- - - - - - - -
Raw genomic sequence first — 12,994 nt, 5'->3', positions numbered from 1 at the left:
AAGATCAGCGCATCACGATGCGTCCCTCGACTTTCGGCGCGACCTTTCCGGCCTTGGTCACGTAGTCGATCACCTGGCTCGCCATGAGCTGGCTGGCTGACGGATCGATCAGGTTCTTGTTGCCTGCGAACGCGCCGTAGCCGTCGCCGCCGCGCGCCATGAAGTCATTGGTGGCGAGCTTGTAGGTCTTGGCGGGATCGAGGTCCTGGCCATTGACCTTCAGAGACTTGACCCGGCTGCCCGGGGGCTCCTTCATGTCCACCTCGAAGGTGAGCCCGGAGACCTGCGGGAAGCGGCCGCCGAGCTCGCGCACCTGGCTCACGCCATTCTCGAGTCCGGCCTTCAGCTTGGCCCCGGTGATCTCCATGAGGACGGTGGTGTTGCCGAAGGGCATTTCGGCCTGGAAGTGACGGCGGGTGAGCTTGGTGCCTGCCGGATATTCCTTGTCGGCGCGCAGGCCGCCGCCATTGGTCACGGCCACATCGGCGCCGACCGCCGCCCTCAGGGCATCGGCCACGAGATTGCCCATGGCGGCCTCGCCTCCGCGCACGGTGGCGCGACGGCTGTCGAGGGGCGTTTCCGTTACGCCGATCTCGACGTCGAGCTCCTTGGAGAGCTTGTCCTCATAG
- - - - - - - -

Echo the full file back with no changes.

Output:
Raw genomic sequence first — 12,994 nt, 5'->3', positions numbered from 1 at the left:
AAGATCAGCGCATCACGATGCGTCCCTCGACTTTCGGCGCGACCTTTCCGGCCTTGGTCACGTAGTCGATCACCTGGCTCGCCATGAGCTGGCTGGCTGACGGATCGATCAGGTTCTTGTTGCCTGCGAACGCGCCGTAGCCGTCGCCGCCGCGCGCCATGAAGTCATTGGTGGCGAGCTTGTAGGTCTTGGCGGGATCGAGGTCCTGGCCATTGACCTTCAGAGACTTGACCCGGCTGCCCGGGGGCTCCTTCATGTCCACCTCGAAGGTGAGCCCGGAGACCTGCGGGAAGCGGCCGCCGAGCTCGCGCACCTGGCTCACGCCATTCTCGAGTCCGGCCTTCAGCTTGGCCCCGGTGATCTCCATGAGGACGGTGGTGTTGCCGAAGGGCATTTCGGCCTGGAAGTGACGGCGGGTGAGCTTGGTGCCTGCCGGATATTCCTTGTCGGCGCGCAGGCCGCCGCCATTGGTCACGGCCACATCGGCGCCGACCGCCGCCCTCAGGGCATCGGCCACGAGATTGCCCATGGCGGCCTCGCCTCCGCGCACGGTGGCGCGACGGCTGTCGAGGGGCGTTTCCGTTACGCCGATCTCGACGTCGAGCTCCTTGGAGAGCTTGTCCTCATAG